Interesting Interview with D. A.
Tompkins, of Charlotte.
In an interview with a^ Associated
Press reporter Mr. D. A. Tompkins,
the well known cottoD mill expert of
Charlotte, N. C , takes a most encouraging
vie?v of textile conditions in the
S/Uth. In ty^v to a question as to
the {-rosptctb of mill construction
in 1900 Mr. Tompkins said that expectations
in this line will be fully
met. ''The machine manufacturers in
the United States," said Mr. Tompkins.
"can make 2,500.000 spind'es-a
year. Chat is the extent of . their <">utr.u
fr r*?ncr miila f/\ r\A Knilf in 1 QflO
J[-?UL. JLXit* m/ ?T iuiiig vy KJ\j wuui. ? ?vf
will require 2,000,000 spindles for
their equipment, so that the mill con- .
struction this year A-ili be very nearly
equal to the capat-i y of the machine
plants to turn out spindles."
Continuing, Mr. Tompkins said:
"New England has 13,000,000 spsndles,
of which 7;000,300 are located in
Massachusetts. There are now 5,000,000
spindles in the South. At the end
of 1900 the South will have 7,000,000
spindles and New England will still
have 13,000,000. In Massachusetts
new spindles are being put in on fine
stuffs only, while the old ones are bcine
discontinued on course stuff.
"Old England has 46,000,000 spindles;
the South 5,000,000; the United
States, including the Middle States,
20,000*000. At the rate of 2,000,000
new spindles a year, the pri-s^nt rate
of increase, tf>n j o.irs froai no* the
United Sta'><5 would have about the
s\me nutiibtr of spindles as-Eogland.
Of these New England and the middle
States would probably have 20,000,000,
all on fine goods, and the South 25,000,000.
In other words the United
States in 1910 will have as many
spindles as England, and the South
will have more spindles than New England
and the middle Siates combined.
The British privy council held a
meeting at -S7indsor Castle at which
Qaeen Victoria proclaimed a warning
to all British subjects not to assist inhabitants
oi the Transvaal or * of the
Orange Free State to sell or transport
merchandise thereto under penalty
of the law.
J
i' HOPE FOR THE HAIRLESS/
. of Alaska Futs a Crop oa thO
t Baldest Head.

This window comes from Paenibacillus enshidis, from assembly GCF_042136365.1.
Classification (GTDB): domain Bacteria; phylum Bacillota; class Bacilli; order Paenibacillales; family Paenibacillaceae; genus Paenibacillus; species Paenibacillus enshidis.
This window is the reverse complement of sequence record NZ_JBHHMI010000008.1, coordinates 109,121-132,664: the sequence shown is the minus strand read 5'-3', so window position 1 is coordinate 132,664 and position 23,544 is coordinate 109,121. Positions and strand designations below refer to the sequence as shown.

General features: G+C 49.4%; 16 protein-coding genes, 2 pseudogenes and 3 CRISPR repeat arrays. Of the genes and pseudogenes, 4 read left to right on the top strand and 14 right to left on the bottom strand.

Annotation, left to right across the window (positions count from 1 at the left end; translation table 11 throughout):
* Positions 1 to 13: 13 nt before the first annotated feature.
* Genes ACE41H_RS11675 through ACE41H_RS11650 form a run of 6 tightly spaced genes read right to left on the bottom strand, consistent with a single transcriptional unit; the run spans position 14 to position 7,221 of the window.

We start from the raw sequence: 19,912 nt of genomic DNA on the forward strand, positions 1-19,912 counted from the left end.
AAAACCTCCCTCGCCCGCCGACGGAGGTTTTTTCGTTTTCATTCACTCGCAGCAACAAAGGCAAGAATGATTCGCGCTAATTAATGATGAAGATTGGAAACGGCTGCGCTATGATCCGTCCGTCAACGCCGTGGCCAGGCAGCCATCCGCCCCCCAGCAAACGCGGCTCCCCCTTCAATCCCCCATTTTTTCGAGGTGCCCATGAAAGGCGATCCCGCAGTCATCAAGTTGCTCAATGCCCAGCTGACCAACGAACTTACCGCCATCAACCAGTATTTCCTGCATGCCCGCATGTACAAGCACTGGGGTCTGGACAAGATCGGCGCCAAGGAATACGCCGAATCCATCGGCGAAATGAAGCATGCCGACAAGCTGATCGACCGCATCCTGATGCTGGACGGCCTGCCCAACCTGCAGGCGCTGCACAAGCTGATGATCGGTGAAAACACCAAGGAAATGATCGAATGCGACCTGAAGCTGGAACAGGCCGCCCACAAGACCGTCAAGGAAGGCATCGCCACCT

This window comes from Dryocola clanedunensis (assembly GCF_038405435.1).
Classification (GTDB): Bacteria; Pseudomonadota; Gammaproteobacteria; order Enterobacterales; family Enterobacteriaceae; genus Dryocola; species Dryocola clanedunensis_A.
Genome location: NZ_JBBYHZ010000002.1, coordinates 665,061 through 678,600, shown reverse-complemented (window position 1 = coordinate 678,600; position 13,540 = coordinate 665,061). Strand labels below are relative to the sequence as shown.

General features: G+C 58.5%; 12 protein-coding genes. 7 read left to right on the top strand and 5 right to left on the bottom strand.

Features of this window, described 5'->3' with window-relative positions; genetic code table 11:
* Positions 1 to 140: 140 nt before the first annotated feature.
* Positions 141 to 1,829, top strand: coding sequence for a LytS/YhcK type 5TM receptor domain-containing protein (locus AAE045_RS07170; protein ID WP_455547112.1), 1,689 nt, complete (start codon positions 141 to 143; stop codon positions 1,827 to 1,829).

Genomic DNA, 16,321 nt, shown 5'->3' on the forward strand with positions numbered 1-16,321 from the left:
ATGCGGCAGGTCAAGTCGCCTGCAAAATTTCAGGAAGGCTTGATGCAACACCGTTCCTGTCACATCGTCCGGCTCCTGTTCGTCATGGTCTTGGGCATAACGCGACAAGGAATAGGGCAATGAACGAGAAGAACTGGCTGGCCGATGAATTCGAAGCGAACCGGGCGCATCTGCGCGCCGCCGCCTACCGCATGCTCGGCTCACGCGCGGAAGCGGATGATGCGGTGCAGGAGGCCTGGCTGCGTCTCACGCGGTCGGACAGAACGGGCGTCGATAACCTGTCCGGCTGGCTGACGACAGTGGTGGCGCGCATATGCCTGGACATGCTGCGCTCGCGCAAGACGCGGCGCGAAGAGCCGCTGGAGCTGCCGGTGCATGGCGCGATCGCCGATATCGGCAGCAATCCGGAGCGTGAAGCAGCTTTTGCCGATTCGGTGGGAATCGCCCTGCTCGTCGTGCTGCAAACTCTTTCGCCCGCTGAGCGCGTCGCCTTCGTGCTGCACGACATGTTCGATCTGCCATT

' Th? experience of Roderick Dhu
> Smitfc, who recently returned from tha
| Klondike region with a big budget oj
! experience, quite a little sum of money,
and a head of hair which almost quaii!
flea him to take an engagement lb a
! Circassian girl in a circus, is of especial
interest to a large contingent: of
his fellow men and women, says the
San Francisco Call. For be It knowD
that Roderick, before making his per.
ilous way... to the Arctic regions,
though otherwise pleasing to look upon
and still on the sunny eide of forty,
was. .the owner of a head whic'i
made theater ushers, whenever the:" J
was a ballet on the program, escort
him down to the front row without
*?yen glancing at his seat check.
It is said that his baldness was the
real cause of his starting out in search
OS gold, since ne spent au nis patrimony
in the purchase of . hair restorers,
and it was necessary for him to
do something, no matter hew desperate,
to retrieve his fallen fortunes. Be that
as it may, he went to Alaska, and, after
a two years' residence there, ha?
returned a modern Samson, as far rs
chevelure is concerned, and he declares
that the transformation is entirely
due to the rigors of. the climate
In that quarter of the globe.
"The intense cold kills all germs and
microbes," he asserts, "and stimulates
the scalp, and nature does the
rest," and he proudly exhibits his lienlike
mane as proof of what nature can
do, *ben she takes a fancy, unassisted
by cashes or oils or unguents.
T\ J. McLeod, who has spent twelve
yeiifs in Alaska and the northwest, al?
though he has net the pleasure of
VniMBinor Afr Qmith norcnnnllv nnr? flirt
not, therefore, see the sprouting and
the bourgeoning of his especial crop
of modified epidermic cells, still corrobora^s
his story as to the virtues of
that frigid clime as a hair producer.
"My hair always was thick," he says,
"so I cannot speak from personal experience,
but the way dogs put on hair
up ther? Is a caution. They get as
shaggy as Shetland ponies, and now I
think of It, I never saw- a bald-headed
fellow anywhere around .there. To
tell the truth, they-all look, after they
have got to work, as though a razor
and a pair of scissors were far more
needed than a hair restorer, and I
think a missionary barber wou>? do
good work among them."
Signs of Good and Bad Weather.
A hint or two on weather prophecy.
When clouds are red in the west,.the
red having a purple tint, It is a sign of
fine weather. The air when dry refracts
red or heat-making rays, and aa
dry air Is not perfectly transparent
these are agaiu reflected in the horizon.
An old proverb says:
V rainbow In the inorning is the shepherd's
warning. .
A ttiinbow at night is the shepherd's
delight.
A rainbow occurs when the clouds
containing or depositing the rain are
opposite to the sun. In the evening
the rainbow is in the east, and in the
morning It is in. the west. As the